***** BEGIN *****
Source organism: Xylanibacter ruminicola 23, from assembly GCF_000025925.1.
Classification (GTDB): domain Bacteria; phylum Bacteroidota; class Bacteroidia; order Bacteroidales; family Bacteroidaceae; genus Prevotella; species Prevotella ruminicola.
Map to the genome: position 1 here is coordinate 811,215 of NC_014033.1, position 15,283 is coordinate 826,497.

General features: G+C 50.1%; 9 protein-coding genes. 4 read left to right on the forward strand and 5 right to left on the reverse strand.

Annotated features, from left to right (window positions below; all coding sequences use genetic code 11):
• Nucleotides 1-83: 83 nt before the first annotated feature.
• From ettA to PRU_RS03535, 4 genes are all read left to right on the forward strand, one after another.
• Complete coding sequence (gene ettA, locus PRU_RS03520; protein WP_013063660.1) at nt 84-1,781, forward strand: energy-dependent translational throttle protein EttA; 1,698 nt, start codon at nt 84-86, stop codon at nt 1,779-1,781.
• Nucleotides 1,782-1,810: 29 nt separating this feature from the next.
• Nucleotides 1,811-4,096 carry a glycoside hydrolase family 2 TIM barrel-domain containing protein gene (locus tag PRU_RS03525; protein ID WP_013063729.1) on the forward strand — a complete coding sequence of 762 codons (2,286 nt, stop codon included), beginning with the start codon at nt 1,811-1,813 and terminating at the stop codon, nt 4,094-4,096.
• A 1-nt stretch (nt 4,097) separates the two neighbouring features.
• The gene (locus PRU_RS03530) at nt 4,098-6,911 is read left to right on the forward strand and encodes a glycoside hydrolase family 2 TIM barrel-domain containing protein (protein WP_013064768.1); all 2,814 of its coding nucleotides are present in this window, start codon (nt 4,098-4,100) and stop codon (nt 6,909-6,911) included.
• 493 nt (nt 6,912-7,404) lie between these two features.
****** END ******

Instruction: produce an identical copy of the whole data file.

Source organism: Xylanibacter ruminicola 23, from assembly GCF_000025925.1.
Classification (GTDB): domain Bacteria; phylum Bacteroidota; class Bacteroidia; order Bacteroidales; family Bacteroidaceae; genus Prevotella; species Prevotella ruminicola.
Map to the genome: position 1 here is coordinate 811,215 of NC_014033.1, position 15,283 is coordinate 826,497.

General features: G+C 50.1%; 9 protein-coding genes. 4 read left to right on the forward strand and 5 right to left on the reverse strand.

Annotated features, from left to right (window positions below; all coding sequences use genetic code 11):
• Nucleotides 1-83: 83 nt before the first annotated feature.
• From ettA to PRU_RS03535, 4 genes are all read left to right on the forward strand, one after another.
• Complete coding sequence (gene ettA, locus PRU_RS03520; protein WP_013063660.1) at nt 84-1,781, forward strand: energy-dependent translational throttle protein EttA; 1,698 nt, start codon at nt 84-86, stop codon at nt 1,779-1,781.
• Nucleotides 1,782-1,810: 29 nt separating this feature from the next.
• Nucleotides 1,811-4,096 carry a glycoside hydrolase family 2 TIM barrel-domain containing protein gene (locus tag PRU_RS03525; protein ID WP_013063729.1) on the forward strand — a complete coding sequence of 762 codons (2,286 nt, stop codon included), beginning with the start codon at nt 1,811-1,813 and terminating at the stop codon, nt 4,094-4,096.
• A 1-nt stretch (nt 4,097) separates the two neighbouring features.
• The gene (locus PRU_RS03530) at nt 4,098-6,911 is read left to right on the forward strand and encodes a glycoside hydrolase family 2 TIM barrel-domain containing protein (protein WP_013064768.1); all 2,814 of its coding nucleotides are present in this window, start codon (nt 4,098-4,100) and stop codon (nt 6,909-6,911) included.
• 493 nt (nt 6,912-7,404) lie between these two features.